Decision Modeling (DMN)
Decision modeling allows business decision-making to be formalized and automated. The open standard enables the following:
Using decision modeling, you can:
- Express business logic in a manner that is both meaningful to the business and executable.
- It means that there is a single ‘prime record’ for business requirements that is both comprehensible to the business and deployable to a run-time system.
- This eliminates the errors that occur when translating specifications to implementation code.
- It puts the business subject matter expert and business analyst in the driving seat creating a more effective collaboration between business experts and IT personnel.
- Test driven development of decisions. The executable nature of decision models allows them to simulate business logic against test data, giving business users an opportunity to ‘kick the tyres’ of their decisions.
- Quickly identify which data is really needed.
- Sketching a decision model is the quickest way to determine what data you really need and the required data quality (i.e., latency, accuracy, completeness) to support decision-making.
- As decision management is incremental it works well with Agile methodologies.
- Decision modeling therefore makes data provisioning more accurate: avoiding the cost of over-provisioning and the delays of late discovery of missing vital data items.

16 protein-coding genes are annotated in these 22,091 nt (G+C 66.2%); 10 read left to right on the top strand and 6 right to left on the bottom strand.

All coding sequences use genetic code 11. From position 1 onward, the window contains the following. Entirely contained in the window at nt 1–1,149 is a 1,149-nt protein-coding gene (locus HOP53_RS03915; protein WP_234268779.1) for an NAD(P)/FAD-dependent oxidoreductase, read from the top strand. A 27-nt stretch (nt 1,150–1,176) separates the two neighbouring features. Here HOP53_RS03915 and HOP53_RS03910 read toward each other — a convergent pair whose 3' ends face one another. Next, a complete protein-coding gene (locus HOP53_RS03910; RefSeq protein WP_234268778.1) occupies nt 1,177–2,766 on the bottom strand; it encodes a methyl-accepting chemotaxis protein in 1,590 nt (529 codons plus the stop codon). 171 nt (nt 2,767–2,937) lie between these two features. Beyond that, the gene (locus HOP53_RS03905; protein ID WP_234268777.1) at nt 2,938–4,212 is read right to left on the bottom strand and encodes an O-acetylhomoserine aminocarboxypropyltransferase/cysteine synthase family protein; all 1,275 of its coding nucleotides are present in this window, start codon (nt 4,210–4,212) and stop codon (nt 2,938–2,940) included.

- Perform impact analysis.
- Because decision modeling focuses on the dependencies between decisions, sub-decisions, authorities and data, it allows a rapid assessment of the business and technical impact of changes to these things.
- Helps businesses to assess the true cost of internal change and the impact of externally imposed change.
- Make implicit business knowledge explicit.
- Decision modeling helps to reveal and address any flaws or inconsistencies in the accepted wisdom of decision-making.
- Commoditize business knowledge.
- Decision modeling offers a vehicle for companies to buy and sell business expertise (e.g., regulatory standards, legal constraints, industry conventions).
- Standardization and Integration with business process modeling (BPMN). All Business Analysts and tools will use the same format to represent decision modeling.
Decision modeling can be beneficial in many areas, particularly areas needing to handle:
- High value
- High transparency
Image reproduced with permission Real-World Decision Modeling with DMN, James Taylor and Jan Purchase, 2016
The OMG provide this example to show how decision modeling can be used in conjunction with BPM and decision tables. Here you can see how a decision model to accept/decline an application is used within a business process – and a decision table used to specify the logic for eligibility with the decision model.